There’s been a lot of controversy surrounding Airbnb’s presence in Palestine. The company has listed properties that are in Jewish settlements in Palestine and has described some properties as located in Israel even though they are in Palestine. Tensions between protestors and Airbnb have been rising for a while. Earlier this year, The Stolen Homes Coalition started a petition demanding that Airbnb leave Palestine. Since then, the petition has garnered more than 150,00 signatures. In contrast to the negative image Airbnb holds in some people’s minds, it describes itself as “a trusted community marketplace for people to list, discover, and book unique accommodation around the world.” The language used in this mission statement conveys the idea that Airnbnb is a safe space for strangers to congregate and form a community, thereby dispelling the notion that strangers are dangerous, and instead painting strangers as people who share your passion for travel and will welcome you into their home. Airbnb actively seems to push the view that the business ventures it takes are toward social change.
            This past weekend in Los Angeles, Airbnb hosted an event called Airbnb Open 2016: AFestival of Hosting Event. The website for the festival explains it as “a community-powered festival of travel and hospitality that celebrates a city and its neighborhood.” While Ashton Kutcher, an investor in the company, gave a presentation, an activist from Code Pink marched on stage and held up a sign that said, “AIRBNB out of settlements @codepink” in protest of the company’s presence in Palestine. Kutcher didn’t kick her off stage or ignore her; he addressed her grievance and put a positive spin on Airbnb’s mission. People Magazine reported that Kutcher said, “We can get to know each other intimately and understand our collective narrative is a narrative for everyone, and that we all can belong to in a world together without borders.” Kutcher also said other positive things about the company and the intentions its founder.
             Based on Kutcher’s response to the protestor, one might speculate that the development strategies Airbnb uses to implement social change are “changing attitudes and beliefs” and “corporate social responsibility”. These strategies are discussed in the Oxfam report titled, How Change Happens. When addressing changing attitudes and beliefs, the author asserts, “It focuses on building personal relationships, mutual understanding, and empathy as an approach to change…” (Kraznaric, 2007, p 44). At the moment Kutcher faced confrontation, he didn’t retaliate with aggression, he seized the moment to educate his audience that the goal of the company is to connect people and sell the idea that the company is focused on what can benefit the world, not just the company.
             Whether the employees of Airbnb say it or not, the company obviously wants financial gain or it would be a nonprofit. Furthermore if social change had been a fundamental part of the company’s creation then maybe its founders would have made it a social enterprise. At best, one can describe the social awareness that Airbnb claims to have integrated into its business as corporate social responsibility. In the Oxfam report, when the author talks about Corporate Social Responsibility   he asserts, “This is another reformist approach to change based on operating within the existing capitalist economic system. It may require working with progressive elites, a strategy appearing in social-movement and civil-society theory” (Kraznaric, 2007, p 43). Although the encounter between Ashton Kutcher and the protestor wasn’t planned, if one looks at the encounter from a critical perspective they may see that Ashton Kutcher being the one to deliver a positive message to the protestor and the rest of the audience on behalf of Airbnb works to the company’s advantage and disadvantage. Kutcher’s rebuttal shows that he shares the company’s values and gives insight to people about what those values are. The aforementioned quote from Kutcher hints at a reformist approach to change. It could even be speculated that the underlying point of his words are that people, like the protestor, see a division in the world, when all Airbnb wants to do is bring people together. While some people in the audience may have listened more intently to a young movie star like Kutcher, who could be consider a progressive elite, than the protestor, other people might have been intrigued by the protestor, who is an unknown person risking arrest to stand up to public figure.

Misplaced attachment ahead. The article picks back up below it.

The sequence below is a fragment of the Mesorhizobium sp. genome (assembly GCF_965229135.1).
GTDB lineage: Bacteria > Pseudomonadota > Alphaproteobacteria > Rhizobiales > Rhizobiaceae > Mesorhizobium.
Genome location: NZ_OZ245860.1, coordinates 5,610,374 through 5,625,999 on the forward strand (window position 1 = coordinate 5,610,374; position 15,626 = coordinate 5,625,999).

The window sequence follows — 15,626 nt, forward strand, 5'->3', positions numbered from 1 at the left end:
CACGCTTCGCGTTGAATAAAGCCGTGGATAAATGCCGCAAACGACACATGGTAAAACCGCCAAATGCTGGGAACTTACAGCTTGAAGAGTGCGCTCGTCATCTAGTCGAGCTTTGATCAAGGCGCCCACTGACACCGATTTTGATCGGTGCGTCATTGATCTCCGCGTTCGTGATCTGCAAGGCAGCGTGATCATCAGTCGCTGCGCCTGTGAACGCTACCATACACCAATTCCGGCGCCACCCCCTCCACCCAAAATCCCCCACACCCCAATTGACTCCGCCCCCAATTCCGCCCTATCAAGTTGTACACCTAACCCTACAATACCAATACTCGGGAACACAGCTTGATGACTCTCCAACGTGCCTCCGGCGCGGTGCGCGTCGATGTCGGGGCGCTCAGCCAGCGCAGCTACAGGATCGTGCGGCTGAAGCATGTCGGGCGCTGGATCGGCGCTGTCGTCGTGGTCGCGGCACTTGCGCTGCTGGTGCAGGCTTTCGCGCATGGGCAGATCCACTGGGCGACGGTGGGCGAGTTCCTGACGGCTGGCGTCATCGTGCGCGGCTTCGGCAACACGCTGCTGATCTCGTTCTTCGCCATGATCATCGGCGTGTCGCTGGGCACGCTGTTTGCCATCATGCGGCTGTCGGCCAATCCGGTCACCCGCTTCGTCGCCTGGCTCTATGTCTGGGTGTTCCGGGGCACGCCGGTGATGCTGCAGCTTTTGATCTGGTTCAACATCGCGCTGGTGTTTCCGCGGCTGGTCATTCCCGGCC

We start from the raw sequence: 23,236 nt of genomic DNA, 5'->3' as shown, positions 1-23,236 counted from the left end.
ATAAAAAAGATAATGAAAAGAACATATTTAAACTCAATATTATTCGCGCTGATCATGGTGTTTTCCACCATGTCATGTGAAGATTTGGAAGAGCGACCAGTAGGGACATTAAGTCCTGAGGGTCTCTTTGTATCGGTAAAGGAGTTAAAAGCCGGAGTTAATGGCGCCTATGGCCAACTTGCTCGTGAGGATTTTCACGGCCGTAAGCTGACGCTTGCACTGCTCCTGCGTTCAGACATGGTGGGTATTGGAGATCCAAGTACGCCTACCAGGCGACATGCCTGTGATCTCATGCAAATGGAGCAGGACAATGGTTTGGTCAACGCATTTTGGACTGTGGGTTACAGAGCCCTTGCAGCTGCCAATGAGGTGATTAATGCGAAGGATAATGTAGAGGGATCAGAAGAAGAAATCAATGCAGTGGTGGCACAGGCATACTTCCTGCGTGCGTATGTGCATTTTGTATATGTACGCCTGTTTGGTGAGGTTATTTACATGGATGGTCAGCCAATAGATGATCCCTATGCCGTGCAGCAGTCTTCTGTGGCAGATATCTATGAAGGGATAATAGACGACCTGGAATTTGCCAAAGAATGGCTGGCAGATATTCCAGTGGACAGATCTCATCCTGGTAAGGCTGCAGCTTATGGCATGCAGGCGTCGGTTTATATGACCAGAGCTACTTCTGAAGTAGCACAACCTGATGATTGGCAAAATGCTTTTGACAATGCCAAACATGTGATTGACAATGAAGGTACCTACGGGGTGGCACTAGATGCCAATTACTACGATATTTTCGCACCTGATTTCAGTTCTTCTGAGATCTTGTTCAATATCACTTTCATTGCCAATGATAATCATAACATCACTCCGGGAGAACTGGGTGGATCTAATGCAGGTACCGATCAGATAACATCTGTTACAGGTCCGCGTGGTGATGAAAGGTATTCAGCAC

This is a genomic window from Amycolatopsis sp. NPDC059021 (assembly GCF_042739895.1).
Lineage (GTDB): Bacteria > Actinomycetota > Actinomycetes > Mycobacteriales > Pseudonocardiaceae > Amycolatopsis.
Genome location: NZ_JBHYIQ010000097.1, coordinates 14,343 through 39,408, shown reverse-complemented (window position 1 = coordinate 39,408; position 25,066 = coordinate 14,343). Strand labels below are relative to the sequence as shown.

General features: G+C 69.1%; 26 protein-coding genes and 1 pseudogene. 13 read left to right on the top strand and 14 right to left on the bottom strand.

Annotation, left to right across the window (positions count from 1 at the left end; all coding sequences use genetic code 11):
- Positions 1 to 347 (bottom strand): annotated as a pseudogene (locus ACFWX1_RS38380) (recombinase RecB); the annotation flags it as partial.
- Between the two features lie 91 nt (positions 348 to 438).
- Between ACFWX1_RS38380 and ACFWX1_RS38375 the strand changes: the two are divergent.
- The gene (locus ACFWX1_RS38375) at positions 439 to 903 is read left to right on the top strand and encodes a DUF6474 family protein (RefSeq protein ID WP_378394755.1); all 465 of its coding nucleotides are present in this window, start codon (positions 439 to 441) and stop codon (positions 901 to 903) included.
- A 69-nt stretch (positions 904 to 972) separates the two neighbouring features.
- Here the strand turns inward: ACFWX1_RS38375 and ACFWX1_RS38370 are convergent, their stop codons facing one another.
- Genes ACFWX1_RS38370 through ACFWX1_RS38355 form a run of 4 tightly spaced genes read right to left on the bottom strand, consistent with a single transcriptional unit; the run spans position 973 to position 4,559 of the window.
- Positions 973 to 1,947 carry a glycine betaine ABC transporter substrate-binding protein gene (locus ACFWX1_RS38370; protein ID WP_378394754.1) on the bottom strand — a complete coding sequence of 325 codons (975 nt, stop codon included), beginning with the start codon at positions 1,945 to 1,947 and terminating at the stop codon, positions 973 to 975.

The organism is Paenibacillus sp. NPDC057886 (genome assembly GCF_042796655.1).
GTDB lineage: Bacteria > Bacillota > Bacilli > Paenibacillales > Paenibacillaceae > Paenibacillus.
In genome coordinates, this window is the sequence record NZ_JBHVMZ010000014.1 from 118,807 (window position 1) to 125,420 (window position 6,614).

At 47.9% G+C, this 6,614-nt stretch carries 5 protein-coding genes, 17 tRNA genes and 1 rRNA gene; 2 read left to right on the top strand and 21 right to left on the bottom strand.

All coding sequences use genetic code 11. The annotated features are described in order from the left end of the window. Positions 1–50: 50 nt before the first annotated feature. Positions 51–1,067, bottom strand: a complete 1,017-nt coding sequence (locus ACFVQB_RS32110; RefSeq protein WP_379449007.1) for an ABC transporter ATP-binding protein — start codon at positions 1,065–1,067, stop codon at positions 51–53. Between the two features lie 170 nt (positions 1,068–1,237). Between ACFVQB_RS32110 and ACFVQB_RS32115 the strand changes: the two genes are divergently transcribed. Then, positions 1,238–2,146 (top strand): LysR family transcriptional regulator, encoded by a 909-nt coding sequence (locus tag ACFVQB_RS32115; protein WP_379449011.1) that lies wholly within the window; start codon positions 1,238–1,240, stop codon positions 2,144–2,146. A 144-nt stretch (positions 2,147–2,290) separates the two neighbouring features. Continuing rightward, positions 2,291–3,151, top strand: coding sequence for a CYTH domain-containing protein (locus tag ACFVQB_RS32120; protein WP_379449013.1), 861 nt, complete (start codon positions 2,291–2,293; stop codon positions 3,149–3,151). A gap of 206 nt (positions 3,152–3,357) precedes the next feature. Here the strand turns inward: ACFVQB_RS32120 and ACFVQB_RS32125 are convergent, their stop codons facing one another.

Regardless of Airbnb’s attempts to be socially responsible, it will have to use another strategic approach like “Empowerment” to win over its critics. The most relevant part of the “Empowerment” strategy is probably the “capabilities” aspect of it. In the Oxfam report, the authors says, “This theory moves beyond rational choice and self-interest assumptions of classical economics and embraces sociological ideas such as that people value different things and wish to pursue different goals.” When faced with confrontation, Kutcher redirected the protester’s grievances about one issue, the rights of the Palestinians, to another grievance that more people share, which is essentially world peace. From this perspective, it is harder to address Airbnb’s intentions as wrong or their impact on the world as bad.